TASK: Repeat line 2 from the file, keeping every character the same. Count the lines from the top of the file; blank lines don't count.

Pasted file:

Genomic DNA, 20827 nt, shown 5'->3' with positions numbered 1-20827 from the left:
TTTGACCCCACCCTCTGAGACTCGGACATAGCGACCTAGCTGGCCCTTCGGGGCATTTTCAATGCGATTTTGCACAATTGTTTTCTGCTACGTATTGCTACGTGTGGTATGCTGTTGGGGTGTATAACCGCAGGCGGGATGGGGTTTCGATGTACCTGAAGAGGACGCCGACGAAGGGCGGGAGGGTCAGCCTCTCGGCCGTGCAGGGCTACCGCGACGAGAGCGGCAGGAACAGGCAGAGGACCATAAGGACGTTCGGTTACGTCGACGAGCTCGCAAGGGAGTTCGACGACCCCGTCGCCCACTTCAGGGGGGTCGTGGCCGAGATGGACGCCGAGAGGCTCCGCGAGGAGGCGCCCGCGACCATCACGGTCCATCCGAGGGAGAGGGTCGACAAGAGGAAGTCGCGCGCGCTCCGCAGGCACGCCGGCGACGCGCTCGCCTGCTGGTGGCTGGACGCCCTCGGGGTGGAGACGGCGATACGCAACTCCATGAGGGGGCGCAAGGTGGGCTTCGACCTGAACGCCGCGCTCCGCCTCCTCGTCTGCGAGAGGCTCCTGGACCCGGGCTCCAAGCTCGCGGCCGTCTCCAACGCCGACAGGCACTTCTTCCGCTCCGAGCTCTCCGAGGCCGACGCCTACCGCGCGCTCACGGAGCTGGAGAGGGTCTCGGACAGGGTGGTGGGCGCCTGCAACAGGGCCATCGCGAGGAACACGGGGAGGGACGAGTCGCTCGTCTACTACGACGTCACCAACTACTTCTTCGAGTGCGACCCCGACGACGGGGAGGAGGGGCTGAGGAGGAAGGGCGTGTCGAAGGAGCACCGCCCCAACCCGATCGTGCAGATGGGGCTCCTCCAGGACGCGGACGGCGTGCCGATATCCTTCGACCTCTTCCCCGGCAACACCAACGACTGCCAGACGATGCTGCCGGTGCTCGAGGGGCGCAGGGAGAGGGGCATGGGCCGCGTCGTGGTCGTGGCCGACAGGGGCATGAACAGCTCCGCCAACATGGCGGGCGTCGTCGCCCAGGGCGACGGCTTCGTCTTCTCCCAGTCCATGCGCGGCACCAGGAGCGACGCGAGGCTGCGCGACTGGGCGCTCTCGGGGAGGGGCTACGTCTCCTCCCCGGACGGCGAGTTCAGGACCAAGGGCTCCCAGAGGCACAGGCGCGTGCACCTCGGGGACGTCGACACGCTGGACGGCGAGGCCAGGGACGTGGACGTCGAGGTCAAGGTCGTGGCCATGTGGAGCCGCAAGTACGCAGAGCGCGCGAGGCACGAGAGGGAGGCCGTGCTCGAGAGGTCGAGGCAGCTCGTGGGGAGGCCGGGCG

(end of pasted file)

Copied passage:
TTTGACCCCACCCTCTGAGACTCGGACATAGCGACCTAGCTGGCCCTTCGGGGCATTTTCAATGCGATTTTGCACAATTGTTTTCTGCTACGTATTGCTACGTGTGGTATGCTGTTGGGGTGTATAACCGCAGGCGGGATGGGGTTTCGATGTACCTGAAGAGGACGCCGACGAAGGGCGGGAGGGTCAGCCTCTCGGCCGTGCAGGGCTACCGCGACGAGAGCGGCAGGAACAGGCAGAGGACCATAAGGACGTTCGGTTACGTCGACGAGCTCGCAAGGGAGTTCGACGACCCCGTCGCCCACTTCAGGGGGGTCGTGGCCGAGATGGACGCCGAGAGGCTCCGCGAGGAGGCGCCCGCGACCATCACGGTCCATCCGAGGGAGAGGGTCGACAAGAGGAAGTCGCGCGCGCTCCGCAGGCACGCCGGCGACGCGCTCGCCTGCTGGTGGCTGGACGCCCTCGGGGTGGAGACGGCGATACGCAACTCCATGAGGGGGCGCAAGGTGGGCTTCGACCTGAACGCCGCGCTCCGCCTCCTCGTCTGCGAGAGGCTCCTGGACCCGGGCTCCAAGCTCGCGGCCGTCTCCAACGCCGACAGGCACTTCTTCCGCTCCGAGCTCTCCGAGGCCGACGCCTACCGCGCGCTCACGGAGCTGGAGAGGGTCTCGGACAGGGTGGTGGGCGCCTGCAACAGGGCCATCGCGAGGAACACGGGGAGGGACGAGTCGCTCGTCTACTACGACGTCACCAACTACTTCTTCGAGTGCGACCCCGACGACGGGGAGGAGGGGCTGAGGAGGAAGGGCGTGTCGAAGGAGCACCGCCCCAACCCGATCGTGCAGATGGGGCTCCTCCAGGACGCGGACGGCGTGCCGATATCCTTCGACCTCTTCCCCGGCAACACCAACGACTGCCAGACGATGCTGCCGGTGCTCGAGGGGCGCAGGGAGAGGGGCATGGGCCGCGTCGTGGTCGTGGCCGACAGGGGCATGAACAGCTCCGCCAACATGGCGGGCGTCGTCGCCCAGGGCGACGGCTTCGTCTTCTCCCAGTCCATGCGCGGCACCAGGAGCGACGCGAGGCTGCGCGACTGGGCGCTCTCGGGGAGGGGCTACGTCTCCTCCCCGGACGGCGAGTTCAGGACCAAGGGCTCCCAGAGGCACAGGCGCGTGCACCTCGGGGACGTCGACACGCTGGACGGCGAGGCCAGGGACGTGGACGTCGAGGTCAAGGTCGTGGCCATGTGGAGCCGCAAGTACGCAGAGCGCGCGAGGCACGAGAGGGAGGCCGTGCTCGAGAGGTCGAGGCAGCTCGTGGGGAGGCCGGGCG